Glass

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1969-97-15
Silver and Circular: Jean Luce’s Art Deco Modernism
This sweet little glass bowl evokes the shining, art deco optimism of the 1930s. Designed by Jean Luce and exhibited at the 1937 Exposition Internationale des Arts et Techniques dans la Vie Moderne, it speaks to the period’s interest in democratic materials and tells a story of increasing simplicity of form and decoration in design....
1999-53-7
Meet You at the Fair
The World’s Fair of 1964-65 was the third major international exhibition to be held in New York City. The Fair was held in Queens’ Flushing Meadows Corona Park, the same site as the 1939-40 World’s Fair. The theme of the Fair was “Peace Through Understanding”, and it was dedicated to “Man’s Achievement on a Shrinking...
1971-66-2
Floating Colors
Although this vase exemplifies a mid-twentieth century organic style of modernism, it comes from a glass factory with a long tradition of using historical production techniques, located on the island of Murano in Venice, Italy, an important glass-blowing center since the middle ages. In the mid-nineteenth century, Italian lawyer Antonio Salviati developed an interest in glass after...
2013-1-1
The Miracle of Glass
More than 44 million people attended the New York World’s Fair in 1939 and two of the many exhibits that visitors would have enjoyed were the Glass Center, a pavilion that marketed glass as the material of the future, and the Town of Tomorrow, a faux suburb of model homes that included the House of...
2015-5-6_7
The Modern Spirit
Introduced at the 1928 Pittsburgh Glass and Pottery Exhibit, designer Reuben Haley’s Ruba Rombic forms epitomize the geometric style and ideals of American Art Deco. The Art Deco style, popularized by the 1925 Exposition Internationale des Arts Décoratifs et Industriels Modernes in Paris, which likely also inspired Haley, is often characterized by jagged lines and...
Right-facing American flag consisting of 48 blue paste “stars,” in upper left; alternating red and white “stripes” (22 red glass paste “rubies” and 22 transparent glass paste “diamonds”) unfurled on a gilded metal flag pole with two free-swinging tassels suspended from fine link chains at the top; the tassels fringes hinged at the neck, allowing for movement.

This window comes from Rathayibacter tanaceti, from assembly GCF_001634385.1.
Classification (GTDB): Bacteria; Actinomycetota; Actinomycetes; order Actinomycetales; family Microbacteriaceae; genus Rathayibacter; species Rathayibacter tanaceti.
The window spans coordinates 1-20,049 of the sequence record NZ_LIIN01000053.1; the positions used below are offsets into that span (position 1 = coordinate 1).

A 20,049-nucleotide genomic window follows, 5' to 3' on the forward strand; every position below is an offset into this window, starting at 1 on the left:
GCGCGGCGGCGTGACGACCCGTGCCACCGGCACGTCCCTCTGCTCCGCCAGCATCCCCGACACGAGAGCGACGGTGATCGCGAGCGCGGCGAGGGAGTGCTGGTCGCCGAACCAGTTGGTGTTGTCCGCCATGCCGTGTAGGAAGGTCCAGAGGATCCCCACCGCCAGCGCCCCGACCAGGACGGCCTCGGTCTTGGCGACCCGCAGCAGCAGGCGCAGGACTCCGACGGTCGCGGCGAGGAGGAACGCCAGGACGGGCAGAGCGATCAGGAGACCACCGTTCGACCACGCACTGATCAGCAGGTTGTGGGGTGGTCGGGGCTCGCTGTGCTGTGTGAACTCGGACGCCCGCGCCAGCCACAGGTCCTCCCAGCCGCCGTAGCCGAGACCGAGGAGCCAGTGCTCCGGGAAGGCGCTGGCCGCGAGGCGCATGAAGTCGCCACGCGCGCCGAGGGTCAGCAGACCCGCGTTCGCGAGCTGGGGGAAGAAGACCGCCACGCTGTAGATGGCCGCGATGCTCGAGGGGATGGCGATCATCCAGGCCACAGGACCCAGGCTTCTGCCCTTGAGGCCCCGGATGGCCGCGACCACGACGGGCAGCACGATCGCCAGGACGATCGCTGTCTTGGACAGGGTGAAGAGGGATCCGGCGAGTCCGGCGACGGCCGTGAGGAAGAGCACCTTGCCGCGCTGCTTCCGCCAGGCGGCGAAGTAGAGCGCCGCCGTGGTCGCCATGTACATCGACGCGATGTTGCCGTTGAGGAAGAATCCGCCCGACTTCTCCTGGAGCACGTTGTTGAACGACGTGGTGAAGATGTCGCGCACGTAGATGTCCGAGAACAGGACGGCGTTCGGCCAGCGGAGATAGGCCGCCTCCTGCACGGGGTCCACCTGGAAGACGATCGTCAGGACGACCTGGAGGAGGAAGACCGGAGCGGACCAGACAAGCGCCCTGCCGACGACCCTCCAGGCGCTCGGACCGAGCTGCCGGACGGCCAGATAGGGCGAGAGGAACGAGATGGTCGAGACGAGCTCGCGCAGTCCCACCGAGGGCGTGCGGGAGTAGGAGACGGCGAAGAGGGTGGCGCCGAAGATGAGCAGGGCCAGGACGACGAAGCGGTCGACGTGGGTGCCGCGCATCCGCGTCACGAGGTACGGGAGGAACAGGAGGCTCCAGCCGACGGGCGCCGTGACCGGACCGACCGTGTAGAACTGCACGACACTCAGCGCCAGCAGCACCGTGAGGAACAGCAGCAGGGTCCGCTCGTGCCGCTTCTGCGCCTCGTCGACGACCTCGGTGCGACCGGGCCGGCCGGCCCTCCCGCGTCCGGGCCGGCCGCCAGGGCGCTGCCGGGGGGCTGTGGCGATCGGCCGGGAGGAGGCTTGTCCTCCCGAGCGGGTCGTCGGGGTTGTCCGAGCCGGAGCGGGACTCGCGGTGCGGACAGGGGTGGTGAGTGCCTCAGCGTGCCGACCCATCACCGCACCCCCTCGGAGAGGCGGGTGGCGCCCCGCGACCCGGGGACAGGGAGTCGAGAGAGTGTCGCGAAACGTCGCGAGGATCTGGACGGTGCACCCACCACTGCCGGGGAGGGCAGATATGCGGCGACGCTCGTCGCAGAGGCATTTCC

Grand Old Flag
Patriotic jewelry is a term for works that are inspired by national symbols like flags or their colors. In the United Sates, the American flag, “Old Glory,” along with the American eagle and Uncle Sam, have been among the most popular motifs. While patriotic jewelry in both precious and non-precious materials has been around at least...
Three vertically rectangular panels of marbleized glass, each panel framed with narrow copper edging oxidized to green and orange-red tones with two small ball feet at each end. The panels are hinged together by means of wire at juncture of feet and screen. Cut out copper overlay. Glass marbleized in tones of lavender, blue and green overlaid with cut out copper in “Grapevine” pattern.
Grapevine Screen
This glass screen was designed by Louis Comfort Tiffany,  an American artist and designer most well known for his work in stained glass. Tiffany is well known for originating a type of marbleized iridescent art glass, known as Favrile glass. Favrile was an adaptation of the Old English word febrile, meaning “hand wrought.” Tiffany’s iridescent surfaces...
Broad tapering cylindrical glass body, its deep wall carved and etched with a continuous pattern of swirled lines, their surfaces highlighted in black enamel.
An Endless Swirl of Plants That Never Die
Born and raised in a creative atmosphere dedicated to decorative arts, Suzanne Lalique (1892-1989) was encouraged by her father René, the well-known designer of jewelry and glassware, to participate in the family enterprise. From 1920 to 1930, a large part of the Lalique glass production was inspired by her watercolors, that reveal her passion for...
Ovoid body tapers to thin neck, wide flat lip with turned up rim.
Glass Half Full
This distinctly shaped glass vessel, with its thin tapering neck and wide body, was specially designed for growing flowering plants in their off-season, a process known as ‘forcing bulbs’.  It is often called a hyacinth vase, after the fragrant flower commonly grown indoors. One would fill the vase with enough water that the bulb, when...